Ordinal numeral letters are commonly written in superscript, as illustrated above, but this is optional (e.g., you could write either "1st" or "1st"). Ordinal numbers up to 100 can be written with only numerals; higher values must be expressed as words followed by a symbol for the hundredth place (such as the dot above the letter o or the comma before thousand). Numbers from 101 to 1000 can be written in ordinal form as usual, except that they are placed before rather than after the word "first". For example, "101st" and "all-time high".
The term "ordinal number" refers to any number used to order things like names of days, months, or seasons; it does not depend on the actual position of those things in the sequence. Thus February comes before January even though January is always the first month of the year. March is usually the first month of the season because it was originally named after Mars, the Roman god of war, but it can also be called "the month after February" just like November can be called "the last month of the year".
There are many ways to express ordinals.
How to Correctly Write Ordinal Numbers
When written in figures, the final two letters of the word are appended to the ordinal number: first = 1st, second = 2nd, third = 3rd. Fourth = 4th.26th = 26th.hundredth and first = 101st. Thousandth = 10,000.
Scroll down to Letterlike Symbols and select the symbol you wish to put.
It's close to all of the font possibilities.
A representation of this number, such as 13 or XIII, can be written with a single alphabet letter. It is usually done by writing the numeral digits from 1 to 9 and then from 14 to 19 under it, like this: 1.. .9 and then 14.. .19.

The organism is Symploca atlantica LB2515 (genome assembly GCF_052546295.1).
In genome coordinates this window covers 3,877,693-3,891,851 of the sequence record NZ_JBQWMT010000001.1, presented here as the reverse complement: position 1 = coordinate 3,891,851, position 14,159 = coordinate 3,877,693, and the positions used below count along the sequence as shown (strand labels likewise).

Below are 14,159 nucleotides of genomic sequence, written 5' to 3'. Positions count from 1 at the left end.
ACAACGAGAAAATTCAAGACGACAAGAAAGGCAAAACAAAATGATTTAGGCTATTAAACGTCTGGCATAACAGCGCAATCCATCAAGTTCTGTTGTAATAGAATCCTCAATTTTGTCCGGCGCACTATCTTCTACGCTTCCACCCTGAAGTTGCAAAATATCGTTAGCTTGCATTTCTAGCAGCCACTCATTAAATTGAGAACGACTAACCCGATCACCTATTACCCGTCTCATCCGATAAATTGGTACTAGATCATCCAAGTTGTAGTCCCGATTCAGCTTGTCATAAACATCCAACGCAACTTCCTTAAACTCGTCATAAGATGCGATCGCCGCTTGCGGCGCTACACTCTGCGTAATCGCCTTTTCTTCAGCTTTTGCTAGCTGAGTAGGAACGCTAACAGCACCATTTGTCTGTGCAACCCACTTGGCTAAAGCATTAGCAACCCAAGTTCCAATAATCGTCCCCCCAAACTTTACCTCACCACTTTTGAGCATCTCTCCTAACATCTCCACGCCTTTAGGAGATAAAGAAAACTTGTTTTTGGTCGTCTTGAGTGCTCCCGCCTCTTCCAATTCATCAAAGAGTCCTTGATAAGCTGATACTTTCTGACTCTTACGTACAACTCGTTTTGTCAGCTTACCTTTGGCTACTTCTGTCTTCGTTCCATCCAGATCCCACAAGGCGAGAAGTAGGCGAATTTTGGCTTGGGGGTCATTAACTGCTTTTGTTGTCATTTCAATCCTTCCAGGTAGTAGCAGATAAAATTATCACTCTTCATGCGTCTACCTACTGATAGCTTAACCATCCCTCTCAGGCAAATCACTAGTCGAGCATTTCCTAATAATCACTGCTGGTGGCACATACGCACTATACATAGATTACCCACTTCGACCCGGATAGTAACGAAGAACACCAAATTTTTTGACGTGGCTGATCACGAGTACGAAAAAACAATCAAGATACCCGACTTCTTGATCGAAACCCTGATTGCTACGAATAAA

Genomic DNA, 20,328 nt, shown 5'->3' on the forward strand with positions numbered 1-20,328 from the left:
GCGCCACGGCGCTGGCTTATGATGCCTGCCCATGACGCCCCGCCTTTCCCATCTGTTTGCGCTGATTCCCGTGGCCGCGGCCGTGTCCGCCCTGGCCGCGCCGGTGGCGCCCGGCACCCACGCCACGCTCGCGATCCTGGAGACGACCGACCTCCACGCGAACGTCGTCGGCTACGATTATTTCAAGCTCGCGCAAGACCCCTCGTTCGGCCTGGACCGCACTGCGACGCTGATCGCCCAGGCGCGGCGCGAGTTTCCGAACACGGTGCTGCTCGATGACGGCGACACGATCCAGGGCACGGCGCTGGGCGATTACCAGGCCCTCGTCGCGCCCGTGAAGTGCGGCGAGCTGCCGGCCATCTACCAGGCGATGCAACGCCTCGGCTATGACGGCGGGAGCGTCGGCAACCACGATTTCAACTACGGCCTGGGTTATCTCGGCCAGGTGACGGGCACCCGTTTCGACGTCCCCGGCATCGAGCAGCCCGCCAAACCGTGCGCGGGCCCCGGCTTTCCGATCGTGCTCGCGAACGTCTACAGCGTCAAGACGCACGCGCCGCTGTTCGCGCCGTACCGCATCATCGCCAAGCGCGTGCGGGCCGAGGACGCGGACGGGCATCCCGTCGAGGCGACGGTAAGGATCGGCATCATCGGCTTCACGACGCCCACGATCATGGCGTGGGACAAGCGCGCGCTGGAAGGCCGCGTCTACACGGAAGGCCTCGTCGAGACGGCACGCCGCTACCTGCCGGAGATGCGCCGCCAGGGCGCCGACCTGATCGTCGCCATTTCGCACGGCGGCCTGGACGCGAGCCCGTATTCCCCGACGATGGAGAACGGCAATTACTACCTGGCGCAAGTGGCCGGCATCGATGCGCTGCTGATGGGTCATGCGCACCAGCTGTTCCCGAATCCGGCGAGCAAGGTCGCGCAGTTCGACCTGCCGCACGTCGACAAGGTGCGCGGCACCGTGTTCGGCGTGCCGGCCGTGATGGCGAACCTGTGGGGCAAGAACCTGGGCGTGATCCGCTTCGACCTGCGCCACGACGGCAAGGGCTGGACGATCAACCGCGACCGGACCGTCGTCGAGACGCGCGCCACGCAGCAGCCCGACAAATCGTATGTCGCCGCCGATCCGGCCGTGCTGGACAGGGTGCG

This is because 13 is the only integer between 10 and 20 that cannot be expressed using the digits 0 and either I or 9.
So, 13 can be written as one word with an alphabetical character: "I".
It can also be written as two words: "first" and "thirteenth".
It can also be written as three words: "first", "twelfth", and "thirteenth".
It can also be written as four words: "first", "second", "third", and "thirteenth".
And it can even be written as all six words in order: "first", "second", "third", "fourth", "fifth", "sixth", "and thirteenth".
Most individuals begin their ampersand at the baseline in order to begin at the symbol's bottom tail. The baseline is the bottom of the two lines that make up the writing area on ruled or lined paper. Begin a small bit to the right of where you want the sign to travel. Add some ink to your pen and then start to write. As you get closer to the end of the word, lift your pen off of the paper.
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